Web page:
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Cider allowances from France to Ireland

  • 04-08-2022 1:09pm
    Registered Users Posts: 40

    Hello - does anyone know what the allowance for cider are when travelling from France to Ireland? The Revenue site states:

    • 10 litres of spirits (whiskey, gin, vodka and so on)
    • 20 litres of other alcoholic drinks with no more than 22% alcohol (for example, port, sherry and some liqueurs)
    • 90 litres of wine (of which only 60 litres can be sparkling)
    • 110 litres of beer

    I’ve a dim (and likely faulty) recollection that cider was its own category at one point in the past with something like a 50L allowance. My reading of the above would suggest that cider falls into the “other alcoholic drinks” category which would be a shame.



  • Registered Users Posts: 1,343 ✭✭✭Cloudio9

    There's no limit if it's for personal consumption. The above are the "ask no questions" amounts. i.e. it's assumed it's for personal consumption if you stay within these amounts. Obviously if you filled a truck with booze it's going to be difficult to justify that it's for personal use.

  • Registered Users Posts: 40 kfdb

    Understood. Yet my past few (annual!) trips have involved a little more scrutiny at Dublin and Rosslare than I remember prior. It was clear from the line of questioning and receipt checking that the allowances were being pitched as harder limits. I’ve no desire to be the “test case” that seeks to clarify the upper bounds and how personal consumption is evaluated. 😁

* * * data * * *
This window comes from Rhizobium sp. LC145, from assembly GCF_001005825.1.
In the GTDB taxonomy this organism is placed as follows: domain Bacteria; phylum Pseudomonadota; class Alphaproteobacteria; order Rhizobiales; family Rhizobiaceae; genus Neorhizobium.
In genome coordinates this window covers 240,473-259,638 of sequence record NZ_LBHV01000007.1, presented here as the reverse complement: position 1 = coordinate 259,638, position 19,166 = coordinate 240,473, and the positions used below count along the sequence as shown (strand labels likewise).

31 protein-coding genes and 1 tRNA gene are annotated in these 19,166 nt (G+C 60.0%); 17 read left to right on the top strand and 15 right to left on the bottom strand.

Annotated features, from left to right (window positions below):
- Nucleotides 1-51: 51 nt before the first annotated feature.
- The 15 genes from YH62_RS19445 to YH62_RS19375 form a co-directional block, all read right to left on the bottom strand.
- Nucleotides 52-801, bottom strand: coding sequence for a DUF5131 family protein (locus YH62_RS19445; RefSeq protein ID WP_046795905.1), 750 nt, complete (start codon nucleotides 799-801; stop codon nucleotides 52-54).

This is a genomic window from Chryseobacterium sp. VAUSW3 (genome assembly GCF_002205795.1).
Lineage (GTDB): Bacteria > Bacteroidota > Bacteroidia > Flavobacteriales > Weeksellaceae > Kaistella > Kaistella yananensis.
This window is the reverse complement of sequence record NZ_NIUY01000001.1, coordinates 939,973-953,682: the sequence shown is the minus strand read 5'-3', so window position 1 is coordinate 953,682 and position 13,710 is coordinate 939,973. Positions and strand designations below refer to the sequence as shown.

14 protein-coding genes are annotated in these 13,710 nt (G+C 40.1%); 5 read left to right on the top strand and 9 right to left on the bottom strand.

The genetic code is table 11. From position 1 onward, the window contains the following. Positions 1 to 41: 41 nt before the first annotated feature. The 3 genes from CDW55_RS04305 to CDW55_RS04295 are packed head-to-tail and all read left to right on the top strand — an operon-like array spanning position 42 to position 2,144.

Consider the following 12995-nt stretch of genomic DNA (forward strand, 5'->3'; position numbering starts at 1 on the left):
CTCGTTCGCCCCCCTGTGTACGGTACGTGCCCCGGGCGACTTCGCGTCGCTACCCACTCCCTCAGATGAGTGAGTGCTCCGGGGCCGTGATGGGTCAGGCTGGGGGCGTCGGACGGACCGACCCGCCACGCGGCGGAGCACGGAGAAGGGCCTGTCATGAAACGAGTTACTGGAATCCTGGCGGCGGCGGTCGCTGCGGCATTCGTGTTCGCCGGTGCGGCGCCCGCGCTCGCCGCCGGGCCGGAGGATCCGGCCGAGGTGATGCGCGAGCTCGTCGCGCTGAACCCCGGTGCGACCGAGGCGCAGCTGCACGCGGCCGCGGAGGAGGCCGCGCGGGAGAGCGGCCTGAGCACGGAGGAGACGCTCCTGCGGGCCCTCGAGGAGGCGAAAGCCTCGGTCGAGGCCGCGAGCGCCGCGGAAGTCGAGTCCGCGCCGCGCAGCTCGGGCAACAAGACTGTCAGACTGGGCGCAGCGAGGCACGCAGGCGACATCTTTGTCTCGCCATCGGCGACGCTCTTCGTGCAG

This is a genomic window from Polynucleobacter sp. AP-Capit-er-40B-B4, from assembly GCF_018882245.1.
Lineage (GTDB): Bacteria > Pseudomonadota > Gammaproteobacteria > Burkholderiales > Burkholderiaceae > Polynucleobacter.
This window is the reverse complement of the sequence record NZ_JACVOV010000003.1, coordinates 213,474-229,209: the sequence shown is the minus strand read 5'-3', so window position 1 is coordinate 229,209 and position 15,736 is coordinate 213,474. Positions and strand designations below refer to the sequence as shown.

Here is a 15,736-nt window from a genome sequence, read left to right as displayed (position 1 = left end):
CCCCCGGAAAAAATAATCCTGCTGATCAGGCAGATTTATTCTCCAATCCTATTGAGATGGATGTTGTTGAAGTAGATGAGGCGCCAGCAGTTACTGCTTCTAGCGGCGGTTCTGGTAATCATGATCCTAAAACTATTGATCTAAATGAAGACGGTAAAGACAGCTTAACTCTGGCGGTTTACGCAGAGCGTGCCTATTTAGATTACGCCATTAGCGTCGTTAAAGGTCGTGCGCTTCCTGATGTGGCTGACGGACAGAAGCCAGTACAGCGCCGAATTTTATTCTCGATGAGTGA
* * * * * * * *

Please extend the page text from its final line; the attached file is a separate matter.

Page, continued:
I guess my question relates to the “ask no questions” amount for cider in particular which looks like 20L. For this trip, I shall stick to my rule-of-thumb that a single car load per year is fair game (I.e. if it fits in a class b vehicle, it’s likely personal consumption).


  • Moderators, Recreation & Hobbies Moderators Posts: 11,632 Mod ✭✭✭✭BeerNut

    I would be willing to bet they treat cider as beer if its packaged like beer and wine if it's packaged like wine. Treating it as a liqueur would be outside the spirit (no pun intended) of the guidelines.

  • Registered Users Posts: 2,783 ✭✭✭irishproduce

    There are absolutely no limits whatsoever. None.

    Of course customs and revenue would like to limit you but in hard law, they can't. So the effort is instead spent making it uncomfortable for you so as to deter you from wanting to bring anything home.

    The term personal use is purposely used also. Personal use extends to essentially howvere the hell you want to use it.

    Share it with family, pour it down the toilet. All up to you.

    So in terms of EU limits as an EU citizen? There are none under free movement. So knowck yourself out. Welcome to the benefits of being in EU

  • Moderators, Regional South Moderators Posts: 5,524 Mod ✭✭✭✭Quackster

    That's not quite true.

    While there are no hard limits, EU law dictates that the alcohol must be for your own private use and sets out a structure by which Member States may determine whether the quantity of alcohol in your possession is compliant with this law.

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  • Registered Users Posts: 3,534 ✭✭✭standardg60

    The limits are nonsense, they have no way of proving that they are not for your own use, which they need to.

  • Moderators, Regional South Moderators Posts: 5,524 Mod ✭✭✭✭Quackster

    If you're over the guideline limits, the onus is on you to prove it's for your own us, not on them to prove it's not.

  • Moderators, Recreation & Hobbies Moderators Posts: 11,632 Mod ✭✭✭✭BeerNut

    Yep, they'll just seize it if they're suspicious, and they have the power to do so. There isn't anything you can do on the spot to prevent it from happening. But really as long as you're not coming over in a packed van marked "Murphy's Fine Wines" you're probably going to be OK.

  • Registered Users Posts: 1,610 ✭✭✭Citizen  Six

    They customs officers are probably pretty adept at picking out who's genuine and who isn't.